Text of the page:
ORDNANCE WORKS DISPOSAL AREAS
On this page:
- About the Superfund Redevelopment Initiative
- Redevelopment at the Site
- Economic Activity at the Site
- Activity and Use Limitations
About the Superfund Redevelopment Initiative
This nationally coordinated effort provides EPA and its partners with a process to return Superfund sites to productive use. Learn more at Superfund Redevelopment Initiative.
Redevelopment at the Site
The Ordnance Works Disposal Areas Superfund site is located in Monongalia County, just south of Morgantown, West Virginia. The site consists of a 6-acre landfill and a manufacturing area that covers over 100 acres. Since 1941, several groups, including DuPont and the U.S. Department of Defense, produced chemicals at the site. Chemical manufacturing operations contaminated areas of the site, including an on-site landfill, lagoons, soils and sediments. The nearby Monongahela River supplies drinking water to about 60,000 residents in the county. The main water supply intake is located downstream of the site. EPA added the site to the Superfund program’s National Priorities List (NPL) in 1986. Cleanup activities included the removal and off-site disposal of contaminated soils and filling the areas with clean soil. EPA repaired wetlands along the Monongahela River disturbed during the cleanup process. Cleanup activities reached completion in 2003. Currently the chemical companies, under EPA guidance, continue groundwater and surface water monitoring.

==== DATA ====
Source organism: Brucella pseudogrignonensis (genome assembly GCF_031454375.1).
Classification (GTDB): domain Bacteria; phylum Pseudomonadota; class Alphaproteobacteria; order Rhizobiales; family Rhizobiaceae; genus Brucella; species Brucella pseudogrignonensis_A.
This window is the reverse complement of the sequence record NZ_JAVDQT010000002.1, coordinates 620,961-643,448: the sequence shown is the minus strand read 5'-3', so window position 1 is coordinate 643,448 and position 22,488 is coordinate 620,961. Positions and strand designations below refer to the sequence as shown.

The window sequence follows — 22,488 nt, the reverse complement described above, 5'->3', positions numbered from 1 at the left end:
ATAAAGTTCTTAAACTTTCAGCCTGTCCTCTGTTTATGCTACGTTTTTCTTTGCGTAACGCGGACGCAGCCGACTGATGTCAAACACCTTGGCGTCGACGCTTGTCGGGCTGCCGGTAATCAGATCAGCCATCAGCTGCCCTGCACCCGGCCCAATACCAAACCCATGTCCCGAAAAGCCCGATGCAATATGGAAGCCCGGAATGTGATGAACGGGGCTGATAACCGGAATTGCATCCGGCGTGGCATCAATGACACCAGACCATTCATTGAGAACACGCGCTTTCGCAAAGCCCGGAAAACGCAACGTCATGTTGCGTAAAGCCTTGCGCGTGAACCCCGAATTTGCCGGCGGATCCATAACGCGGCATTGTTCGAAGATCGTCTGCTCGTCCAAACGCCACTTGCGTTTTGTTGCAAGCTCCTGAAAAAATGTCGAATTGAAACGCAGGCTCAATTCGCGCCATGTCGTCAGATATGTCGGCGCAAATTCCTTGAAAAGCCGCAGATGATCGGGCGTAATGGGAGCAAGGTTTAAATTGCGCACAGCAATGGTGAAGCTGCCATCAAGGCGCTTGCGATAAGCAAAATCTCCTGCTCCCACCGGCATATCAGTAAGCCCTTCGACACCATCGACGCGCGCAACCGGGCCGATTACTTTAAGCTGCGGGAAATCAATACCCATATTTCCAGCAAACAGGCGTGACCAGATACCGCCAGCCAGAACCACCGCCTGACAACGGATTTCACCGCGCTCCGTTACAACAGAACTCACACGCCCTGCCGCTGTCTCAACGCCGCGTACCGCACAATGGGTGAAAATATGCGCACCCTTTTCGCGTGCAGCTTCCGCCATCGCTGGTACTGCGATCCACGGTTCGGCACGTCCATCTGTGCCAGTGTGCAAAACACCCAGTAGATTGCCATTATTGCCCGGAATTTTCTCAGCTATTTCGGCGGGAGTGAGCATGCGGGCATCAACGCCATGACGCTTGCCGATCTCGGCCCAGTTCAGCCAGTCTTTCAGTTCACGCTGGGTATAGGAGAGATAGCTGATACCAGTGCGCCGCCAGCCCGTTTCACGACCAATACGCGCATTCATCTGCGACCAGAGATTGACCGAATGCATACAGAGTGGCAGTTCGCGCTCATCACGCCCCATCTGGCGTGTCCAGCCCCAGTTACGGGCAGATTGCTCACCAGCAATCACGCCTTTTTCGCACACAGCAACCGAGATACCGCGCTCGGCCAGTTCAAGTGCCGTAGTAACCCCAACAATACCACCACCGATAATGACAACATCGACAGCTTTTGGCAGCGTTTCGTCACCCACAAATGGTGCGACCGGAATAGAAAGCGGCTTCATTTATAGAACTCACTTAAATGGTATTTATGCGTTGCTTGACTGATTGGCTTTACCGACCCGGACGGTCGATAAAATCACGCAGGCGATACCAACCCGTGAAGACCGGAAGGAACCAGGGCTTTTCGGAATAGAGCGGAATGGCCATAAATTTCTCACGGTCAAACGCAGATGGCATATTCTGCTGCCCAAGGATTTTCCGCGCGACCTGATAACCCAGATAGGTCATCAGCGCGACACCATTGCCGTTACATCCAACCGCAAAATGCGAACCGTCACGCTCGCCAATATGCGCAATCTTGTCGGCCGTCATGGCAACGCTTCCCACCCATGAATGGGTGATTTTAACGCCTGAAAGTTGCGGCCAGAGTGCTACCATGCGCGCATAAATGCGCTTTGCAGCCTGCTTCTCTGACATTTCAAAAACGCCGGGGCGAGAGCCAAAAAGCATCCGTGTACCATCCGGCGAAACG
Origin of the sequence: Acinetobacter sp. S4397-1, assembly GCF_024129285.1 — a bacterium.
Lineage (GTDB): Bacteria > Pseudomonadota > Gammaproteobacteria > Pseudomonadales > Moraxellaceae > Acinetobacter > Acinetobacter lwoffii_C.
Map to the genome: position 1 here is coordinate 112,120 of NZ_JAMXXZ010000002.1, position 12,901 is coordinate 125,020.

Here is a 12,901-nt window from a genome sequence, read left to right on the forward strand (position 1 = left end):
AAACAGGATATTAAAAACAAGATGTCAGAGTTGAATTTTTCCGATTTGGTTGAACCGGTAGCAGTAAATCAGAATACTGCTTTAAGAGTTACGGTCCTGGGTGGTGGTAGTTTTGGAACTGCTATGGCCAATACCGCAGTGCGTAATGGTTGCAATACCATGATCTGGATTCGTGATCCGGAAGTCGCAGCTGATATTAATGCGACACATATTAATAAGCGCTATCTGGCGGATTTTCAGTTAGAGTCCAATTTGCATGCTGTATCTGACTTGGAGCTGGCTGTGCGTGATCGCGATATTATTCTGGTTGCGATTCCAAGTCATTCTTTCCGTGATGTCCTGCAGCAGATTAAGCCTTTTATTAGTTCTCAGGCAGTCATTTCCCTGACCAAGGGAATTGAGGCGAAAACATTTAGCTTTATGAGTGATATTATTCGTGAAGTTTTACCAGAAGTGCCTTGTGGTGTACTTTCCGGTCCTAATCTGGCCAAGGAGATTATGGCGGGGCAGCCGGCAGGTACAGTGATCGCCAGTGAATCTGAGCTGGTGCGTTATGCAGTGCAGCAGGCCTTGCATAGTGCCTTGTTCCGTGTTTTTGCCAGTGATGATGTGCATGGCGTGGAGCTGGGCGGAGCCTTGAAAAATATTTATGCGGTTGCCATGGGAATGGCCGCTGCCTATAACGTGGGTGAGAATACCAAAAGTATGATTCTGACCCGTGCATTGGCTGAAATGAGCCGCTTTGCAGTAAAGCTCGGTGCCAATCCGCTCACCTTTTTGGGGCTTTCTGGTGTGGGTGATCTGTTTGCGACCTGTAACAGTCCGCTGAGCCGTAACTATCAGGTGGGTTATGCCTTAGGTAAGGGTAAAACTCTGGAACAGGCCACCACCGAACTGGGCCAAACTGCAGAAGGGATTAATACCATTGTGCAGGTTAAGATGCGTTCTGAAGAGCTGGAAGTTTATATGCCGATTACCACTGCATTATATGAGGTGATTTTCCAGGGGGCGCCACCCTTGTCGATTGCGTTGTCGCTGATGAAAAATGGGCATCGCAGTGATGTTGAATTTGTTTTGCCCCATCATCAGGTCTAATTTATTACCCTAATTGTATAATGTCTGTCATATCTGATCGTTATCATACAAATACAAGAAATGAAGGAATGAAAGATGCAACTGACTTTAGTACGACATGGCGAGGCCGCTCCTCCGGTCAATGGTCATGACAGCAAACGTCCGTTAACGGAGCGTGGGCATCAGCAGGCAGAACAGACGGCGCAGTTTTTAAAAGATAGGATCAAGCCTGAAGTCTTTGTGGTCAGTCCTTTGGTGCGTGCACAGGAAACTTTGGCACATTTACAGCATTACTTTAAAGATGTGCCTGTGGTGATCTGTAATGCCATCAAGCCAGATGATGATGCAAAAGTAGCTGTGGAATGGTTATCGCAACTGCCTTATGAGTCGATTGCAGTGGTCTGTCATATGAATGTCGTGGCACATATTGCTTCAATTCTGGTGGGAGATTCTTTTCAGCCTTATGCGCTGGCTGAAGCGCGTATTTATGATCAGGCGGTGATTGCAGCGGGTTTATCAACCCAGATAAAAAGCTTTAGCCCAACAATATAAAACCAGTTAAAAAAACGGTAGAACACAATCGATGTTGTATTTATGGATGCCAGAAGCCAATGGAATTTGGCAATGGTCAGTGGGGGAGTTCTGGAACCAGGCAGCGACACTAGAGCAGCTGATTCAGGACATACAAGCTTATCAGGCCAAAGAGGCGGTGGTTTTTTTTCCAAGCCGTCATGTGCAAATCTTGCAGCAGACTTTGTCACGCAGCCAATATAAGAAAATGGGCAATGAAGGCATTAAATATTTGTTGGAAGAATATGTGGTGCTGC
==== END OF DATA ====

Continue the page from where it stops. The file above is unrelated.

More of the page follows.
Economic Activity at the Site
As of December 2018, EPA did not have economic data related to on-site businesses, or economic data were not applicable due to site use. View information about redevelopment economics at Superfund sites.
Activity and Use Limitations
At this site, activity and use limitations that EPA calls institutional controls are in place. Institutional controls play an important role in site remedies because they reduce exposure to contamination by limiting land or resource use. They also guide human behavior. For instance, zoning restrictions prevent land uses – such as residential uses – that are not consistent with the level of cleanup. For more background, see Institutional Controls.
Institutional controls are in placed to protect cap, restrict groundwater use and non commerical use of anykind in Operable Unit 1 (OU1). Additional information about the institutional controls are available in the 2016 Five-Year Review (PDF) (page 8).